The days of scans that periodically mark time are a test. Crawling up into the MRI machine you know that an all seeing eye is about to give your directions for the next step in the journey. This past week I crawled into the machine after my first year, and it saw nothing. “no evidence of malignancy going on.” This is the best spring ever, not just because I can breathe again for awhile, but because new eyes have come to me during this winter and a love for life that passes my previous understanding. To all of you who are somewhere on this journey, keep looking for the gift. It is bought with a great price, which makes it priceless.
Recently, “Prolonged grief disorder” was added to the DSM 5—the diagnosing psychotherapist’s “bible.” The timeline of six months is often regarded as a turning point in grief; if symptoms strongly persist, a diagnosis of depression may be considered. The prolonged grief diagnosis stretches the normalcy of persistent symptoms to a year. Nevertheless, the diagnosis is somewhat controversial. The question is when does grief become a “disorder” and how long are grief symptoms considered to be a part of the normal healing process rather than becoming a “disorder” or mental illness.
In practice and in experience I have come to see grief as an adjustment to a change that shakes one to the core. In profound losses, a kind of anesthetic shock can seem like a numbness protecting the mind while reality begins to seep into full consciousness. This brief period allows us to make decisions that must be made in the moment and to do the next necessary thing. Some are misjudged as “not feeling” because there may be no tears at this point. It is like having a major body injury and at first not even feeling it.
As the reality of loss begins to reveal itself in a myriad of ways, the mind begins the process of understanding and questioning and finding meaning. An energy that looks like anger distracts as we try to make some sense of what has happened while it makes no sense to us. The next season seems more identifiable as tears and sorrow melt into our consciousness, like a giant iceberg in the chest. This is the season that looks like clinical depression. There may be difficulty in making decisions, little energy or motivation, difficulty sleeping, isolation, and irritability. Like a bodily injury healing, the mind and body and spirit begin the first stages of knitting our lives back together. This takes as long as it takes.
These days as we witness the Ukrainian tragedy, we share in the experience of their grief and observe them moving through unimaginable loss. All of the stages are playing out for the world to see. We send support as we are able, and know at the same time, that it will take a very long time for them to put their lives back together in some way again. It is not measurable in months. There is no timeline for grief other than waiting for the coming of hope and those who encourage us that in time winter lets go and gives way year after year into spring.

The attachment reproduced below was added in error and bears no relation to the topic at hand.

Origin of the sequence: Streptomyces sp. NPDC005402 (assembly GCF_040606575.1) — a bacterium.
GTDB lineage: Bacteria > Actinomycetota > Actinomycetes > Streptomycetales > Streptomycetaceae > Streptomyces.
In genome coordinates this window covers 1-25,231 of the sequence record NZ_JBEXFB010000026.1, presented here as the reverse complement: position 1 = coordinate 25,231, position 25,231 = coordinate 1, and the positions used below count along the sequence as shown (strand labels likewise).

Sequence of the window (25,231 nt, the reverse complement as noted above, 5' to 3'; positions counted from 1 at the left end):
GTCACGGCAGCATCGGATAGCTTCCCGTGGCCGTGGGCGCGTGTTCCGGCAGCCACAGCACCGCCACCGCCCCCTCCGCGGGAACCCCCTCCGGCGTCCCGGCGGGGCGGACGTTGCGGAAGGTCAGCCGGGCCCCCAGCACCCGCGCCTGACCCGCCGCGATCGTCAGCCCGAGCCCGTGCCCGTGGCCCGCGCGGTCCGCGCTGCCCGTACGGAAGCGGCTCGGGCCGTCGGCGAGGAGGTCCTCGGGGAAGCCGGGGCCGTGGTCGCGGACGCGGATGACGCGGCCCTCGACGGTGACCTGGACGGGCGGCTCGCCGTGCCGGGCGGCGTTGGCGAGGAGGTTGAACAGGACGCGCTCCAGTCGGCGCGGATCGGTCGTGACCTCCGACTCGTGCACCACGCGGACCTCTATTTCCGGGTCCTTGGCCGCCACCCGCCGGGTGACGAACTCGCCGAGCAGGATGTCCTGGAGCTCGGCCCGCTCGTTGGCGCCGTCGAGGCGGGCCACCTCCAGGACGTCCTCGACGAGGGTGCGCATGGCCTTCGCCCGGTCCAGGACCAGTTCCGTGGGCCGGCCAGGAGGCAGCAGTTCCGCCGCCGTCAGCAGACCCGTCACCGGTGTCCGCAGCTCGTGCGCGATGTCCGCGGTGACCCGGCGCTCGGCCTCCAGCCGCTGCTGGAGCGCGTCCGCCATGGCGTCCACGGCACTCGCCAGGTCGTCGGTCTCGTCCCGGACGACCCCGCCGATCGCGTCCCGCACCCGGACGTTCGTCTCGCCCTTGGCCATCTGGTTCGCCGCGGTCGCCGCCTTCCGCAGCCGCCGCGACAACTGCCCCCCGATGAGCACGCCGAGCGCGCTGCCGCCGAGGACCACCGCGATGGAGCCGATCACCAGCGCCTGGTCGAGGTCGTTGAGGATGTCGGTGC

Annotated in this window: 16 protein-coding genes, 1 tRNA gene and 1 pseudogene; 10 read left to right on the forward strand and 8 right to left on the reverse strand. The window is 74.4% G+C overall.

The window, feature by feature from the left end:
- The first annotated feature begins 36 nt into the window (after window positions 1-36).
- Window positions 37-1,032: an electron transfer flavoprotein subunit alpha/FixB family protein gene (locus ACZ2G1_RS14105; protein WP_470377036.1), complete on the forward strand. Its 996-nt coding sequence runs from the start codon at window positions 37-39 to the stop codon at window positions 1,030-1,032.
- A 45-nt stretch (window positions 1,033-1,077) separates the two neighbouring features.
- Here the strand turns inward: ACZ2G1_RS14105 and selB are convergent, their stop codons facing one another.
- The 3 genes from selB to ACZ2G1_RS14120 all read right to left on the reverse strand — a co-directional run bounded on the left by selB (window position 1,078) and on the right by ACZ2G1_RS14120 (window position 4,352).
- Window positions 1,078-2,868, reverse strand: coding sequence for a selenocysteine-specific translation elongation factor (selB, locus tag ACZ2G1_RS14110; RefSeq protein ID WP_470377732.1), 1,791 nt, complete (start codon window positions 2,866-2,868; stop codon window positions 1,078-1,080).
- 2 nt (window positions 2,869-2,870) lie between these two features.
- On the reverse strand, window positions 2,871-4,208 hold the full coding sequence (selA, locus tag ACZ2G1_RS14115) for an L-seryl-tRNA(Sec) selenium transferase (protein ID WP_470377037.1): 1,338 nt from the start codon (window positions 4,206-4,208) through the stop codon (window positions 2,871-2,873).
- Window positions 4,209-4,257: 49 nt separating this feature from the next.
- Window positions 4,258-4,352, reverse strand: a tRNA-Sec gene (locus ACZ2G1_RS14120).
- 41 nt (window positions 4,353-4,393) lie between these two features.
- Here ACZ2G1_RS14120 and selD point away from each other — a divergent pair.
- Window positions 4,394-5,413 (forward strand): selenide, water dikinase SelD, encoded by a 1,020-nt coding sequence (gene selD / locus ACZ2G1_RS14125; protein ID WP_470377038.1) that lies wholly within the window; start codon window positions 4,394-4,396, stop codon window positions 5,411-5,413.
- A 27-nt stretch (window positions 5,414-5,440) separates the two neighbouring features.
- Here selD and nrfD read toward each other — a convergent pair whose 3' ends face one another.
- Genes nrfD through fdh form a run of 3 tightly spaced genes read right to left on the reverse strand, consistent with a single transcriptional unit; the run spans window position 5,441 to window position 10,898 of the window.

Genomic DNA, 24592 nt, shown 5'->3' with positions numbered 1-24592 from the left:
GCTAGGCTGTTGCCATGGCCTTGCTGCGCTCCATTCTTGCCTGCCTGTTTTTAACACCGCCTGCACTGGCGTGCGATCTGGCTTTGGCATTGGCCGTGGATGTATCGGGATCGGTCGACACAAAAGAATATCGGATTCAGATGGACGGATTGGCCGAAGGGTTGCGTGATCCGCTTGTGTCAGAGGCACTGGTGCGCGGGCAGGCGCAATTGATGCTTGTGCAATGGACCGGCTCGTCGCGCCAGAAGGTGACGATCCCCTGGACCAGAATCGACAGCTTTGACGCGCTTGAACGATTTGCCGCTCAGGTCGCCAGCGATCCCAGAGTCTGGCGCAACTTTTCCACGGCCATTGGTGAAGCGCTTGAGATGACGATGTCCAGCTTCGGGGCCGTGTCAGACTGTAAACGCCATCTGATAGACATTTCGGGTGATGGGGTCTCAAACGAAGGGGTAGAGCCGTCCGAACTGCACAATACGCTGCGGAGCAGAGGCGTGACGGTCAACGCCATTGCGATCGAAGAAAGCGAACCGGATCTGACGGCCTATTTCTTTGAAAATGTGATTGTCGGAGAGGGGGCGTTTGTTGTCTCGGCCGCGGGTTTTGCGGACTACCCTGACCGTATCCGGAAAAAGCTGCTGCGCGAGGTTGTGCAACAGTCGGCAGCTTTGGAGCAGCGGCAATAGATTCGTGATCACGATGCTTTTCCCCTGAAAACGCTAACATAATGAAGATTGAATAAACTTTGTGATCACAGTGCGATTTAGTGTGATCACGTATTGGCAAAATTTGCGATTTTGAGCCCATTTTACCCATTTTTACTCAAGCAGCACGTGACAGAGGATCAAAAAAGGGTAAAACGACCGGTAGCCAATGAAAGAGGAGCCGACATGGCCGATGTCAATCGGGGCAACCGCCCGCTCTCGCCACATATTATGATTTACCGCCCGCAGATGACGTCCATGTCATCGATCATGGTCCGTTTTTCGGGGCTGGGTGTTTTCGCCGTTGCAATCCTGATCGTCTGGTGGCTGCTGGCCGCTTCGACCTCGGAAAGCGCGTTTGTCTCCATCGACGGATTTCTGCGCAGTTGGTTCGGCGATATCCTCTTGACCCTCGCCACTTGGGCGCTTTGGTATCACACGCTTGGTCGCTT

The importance of a time out during a close basketball game, the spring break, a vacation, even just the weekend—all of these are as important as the spaces between the notes in a musical score. Without taking time outs—life can feel like a jumbled mess without focus and clarity. The time we take to step back is as important as the stepping forward.
The need to call a time out in our daily lives is signaled by burnout and boredom and fatigue. Sometimes our bodies remind us that a time out needs to happen, and those who may have felt too busy to take a vacation suddenly find themselves being faced with a mandatory time out for a physical condition that will call its own time out.
Nature tries to help us with periods of darkness and light to stop ceaseless activity—to sleep. The question around daylight savings time is coming into focus as we realize how the complications of turning our clocks forward and back affect our awake and sleep patterns. Making time for more working hours may defeat its own purpose in actually decreasing productivity during our waking hours.
The wisdom of sleep (naps included) is put so beautifully by Shakespeare as “sleep that knits up the raveled sleeve of care.” Our worries and fears and emotional fragility often seem to lessen or even dissolve after a good rest. Being able to let ourselves take our time outs and give in to rest is good medicine for mental and emotional wellness. Where are your “raveled sleeves” that signal a need for a break? How will you address the frenetic pace of life and call a time out? Begin to dream of it!